As the war in Ukraine continues in its 10th month, the Russian Federation recently announced a possible increase in energy production as demand from crypto miners increased.
This increase in crypto mining can be attributed to the Federation’s push to legalize the use of crypto as a means to conduct international trade.
The Russian energy minister has admitted that the industry’s rising need for electricity may necessitate the installation of additional power plants in Siberia.
Russia has been the subject of controversy both domestic and international since the start of its “special military operation” in Ukraine.
Is Crypto The Answer To Russia’s Woes?
Nikolay Shulginov, Russia’s Minister of Energy, has acknowledged the growing need for energy from cryptocurrency miners in certain regions of Siberia.
According to reports in the local press and in crypto-focused media, Shulginov is aware that more power facilities would be needed to meet their demands.
This fundamental switch in sentiment from outright banning cryptocurrency to legalizing it is courtesy of the West’s sanctions on the country.
With the West having little regulation regarding crypto and its use in international trade, Russia can use crypto as a means to conduct international trade.
However, even though the country has experienced a mining revenue boom last year, it is still not sold on the idea of allowing its citizens to use crypto as a means for payment. Instead, the Russian Federation seeks to use crypto to “boost foreign trade.”
Crypto total market cap at $767 billion on the daily chart | Chart: TradingView.com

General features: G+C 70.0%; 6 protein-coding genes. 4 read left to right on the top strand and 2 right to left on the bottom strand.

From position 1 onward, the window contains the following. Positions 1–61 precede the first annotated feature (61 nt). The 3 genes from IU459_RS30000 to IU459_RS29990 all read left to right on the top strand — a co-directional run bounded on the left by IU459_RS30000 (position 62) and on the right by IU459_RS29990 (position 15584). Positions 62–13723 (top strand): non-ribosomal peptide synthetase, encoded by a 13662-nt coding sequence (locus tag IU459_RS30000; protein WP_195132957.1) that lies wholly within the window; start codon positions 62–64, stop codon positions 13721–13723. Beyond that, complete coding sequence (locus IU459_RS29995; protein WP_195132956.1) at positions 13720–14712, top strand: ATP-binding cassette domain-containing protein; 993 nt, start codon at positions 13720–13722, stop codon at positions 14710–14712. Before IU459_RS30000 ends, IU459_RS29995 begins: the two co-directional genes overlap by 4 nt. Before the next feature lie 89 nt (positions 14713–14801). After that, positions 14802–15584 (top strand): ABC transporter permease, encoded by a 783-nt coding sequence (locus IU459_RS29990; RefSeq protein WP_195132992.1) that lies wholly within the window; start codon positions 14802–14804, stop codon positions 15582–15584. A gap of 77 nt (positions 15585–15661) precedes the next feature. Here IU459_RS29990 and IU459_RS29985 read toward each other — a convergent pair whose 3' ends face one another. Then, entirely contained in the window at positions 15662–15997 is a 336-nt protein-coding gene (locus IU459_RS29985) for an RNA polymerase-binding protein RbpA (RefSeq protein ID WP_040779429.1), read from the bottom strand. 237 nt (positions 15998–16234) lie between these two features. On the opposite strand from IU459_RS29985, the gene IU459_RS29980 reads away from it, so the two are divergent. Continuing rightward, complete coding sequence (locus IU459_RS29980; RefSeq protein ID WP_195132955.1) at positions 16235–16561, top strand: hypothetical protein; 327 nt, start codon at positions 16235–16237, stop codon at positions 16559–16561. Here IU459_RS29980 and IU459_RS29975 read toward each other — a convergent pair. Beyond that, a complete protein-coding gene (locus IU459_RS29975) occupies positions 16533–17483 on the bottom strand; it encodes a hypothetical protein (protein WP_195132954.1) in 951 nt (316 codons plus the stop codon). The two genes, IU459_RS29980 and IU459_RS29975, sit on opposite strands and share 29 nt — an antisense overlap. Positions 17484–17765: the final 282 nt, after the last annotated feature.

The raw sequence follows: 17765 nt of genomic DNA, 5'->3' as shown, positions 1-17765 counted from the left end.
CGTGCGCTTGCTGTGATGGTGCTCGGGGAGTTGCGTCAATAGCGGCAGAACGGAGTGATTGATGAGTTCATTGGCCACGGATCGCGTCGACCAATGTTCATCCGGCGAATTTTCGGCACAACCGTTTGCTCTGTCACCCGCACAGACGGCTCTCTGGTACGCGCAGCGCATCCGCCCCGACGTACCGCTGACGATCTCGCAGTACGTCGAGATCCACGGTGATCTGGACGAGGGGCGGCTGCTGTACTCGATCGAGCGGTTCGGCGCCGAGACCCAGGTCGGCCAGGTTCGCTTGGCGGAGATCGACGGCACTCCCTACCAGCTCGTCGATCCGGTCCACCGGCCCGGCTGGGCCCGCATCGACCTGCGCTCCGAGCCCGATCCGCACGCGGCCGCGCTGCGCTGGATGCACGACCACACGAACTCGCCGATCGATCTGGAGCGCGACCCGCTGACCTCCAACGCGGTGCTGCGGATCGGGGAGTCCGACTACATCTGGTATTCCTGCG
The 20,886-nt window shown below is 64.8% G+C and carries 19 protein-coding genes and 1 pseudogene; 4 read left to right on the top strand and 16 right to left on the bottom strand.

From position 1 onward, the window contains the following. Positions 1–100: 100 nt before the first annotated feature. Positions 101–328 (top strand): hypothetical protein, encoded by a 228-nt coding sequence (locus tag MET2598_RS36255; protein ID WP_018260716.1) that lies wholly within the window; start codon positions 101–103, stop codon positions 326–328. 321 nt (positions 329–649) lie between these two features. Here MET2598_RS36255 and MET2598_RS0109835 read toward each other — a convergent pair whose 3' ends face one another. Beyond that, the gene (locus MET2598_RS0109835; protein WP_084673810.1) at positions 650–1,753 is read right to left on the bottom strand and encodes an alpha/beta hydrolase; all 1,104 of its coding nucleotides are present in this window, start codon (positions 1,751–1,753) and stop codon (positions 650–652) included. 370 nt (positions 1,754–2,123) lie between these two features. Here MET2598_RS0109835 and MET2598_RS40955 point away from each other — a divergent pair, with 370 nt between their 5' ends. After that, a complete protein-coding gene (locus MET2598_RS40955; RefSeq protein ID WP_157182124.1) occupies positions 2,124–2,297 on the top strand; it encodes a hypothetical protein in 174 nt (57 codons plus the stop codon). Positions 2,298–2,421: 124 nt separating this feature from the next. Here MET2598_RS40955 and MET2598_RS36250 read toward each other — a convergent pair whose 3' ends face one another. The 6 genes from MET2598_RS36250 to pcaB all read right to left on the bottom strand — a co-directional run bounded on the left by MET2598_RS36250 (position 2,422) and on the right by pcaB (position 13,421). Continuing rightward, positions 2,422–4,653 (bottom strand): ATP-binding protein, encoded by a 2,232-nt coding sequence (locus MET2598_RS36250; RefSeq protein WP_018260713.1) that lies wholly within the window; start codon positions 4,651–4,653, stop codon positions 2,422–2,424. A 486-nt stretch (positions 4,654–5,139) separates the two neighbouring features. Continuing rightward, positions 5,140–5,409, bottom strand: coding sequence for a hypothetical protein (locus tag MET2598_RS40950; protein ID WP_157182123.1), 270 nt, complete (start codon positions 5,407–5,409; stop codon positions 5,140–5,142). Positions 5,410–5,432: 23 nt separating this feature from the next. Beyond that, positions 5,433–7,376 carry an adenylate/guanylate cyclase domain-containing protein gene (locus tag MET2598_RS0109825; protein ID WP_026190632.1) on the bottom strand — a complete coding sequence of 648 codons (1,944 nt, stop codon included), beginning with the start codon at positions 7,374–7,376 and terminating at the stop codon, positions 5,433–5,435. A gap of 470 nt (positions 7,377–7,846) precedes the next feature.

Russia: On War And Crypto
Shulginov pointed out that:
“The position of the Ministry of Energy has always been based on the need to create working conditions for mining.”
An increase in energy production just to cater for crypto mining will certainly have an effect on the cryptocurrency market. In January 2022, for example, the country contributed 8.7% to the total hashrate of Bitcoin.
This could mean more mineable cryptocurrencies would enter the market, driving the price downwards. But with the Federation’s outlook on crypto as a means to conduct and boost international trade, this drop could be minimal but can still be felt, especially in major cryptocurrencies like Ethereum and Bitcoin.
With both legalization and regulation of digital assets and increase in mining activity in the country, Russia might be set on becoming a hub of Web3 and DeFi once the war on Ukraine ends and the subsequent consequences attributed to it.
As 2023 marches on, only time will tell if crypto will have an effect on Russia’s beleaguered economy and how will the crypto market react to it.
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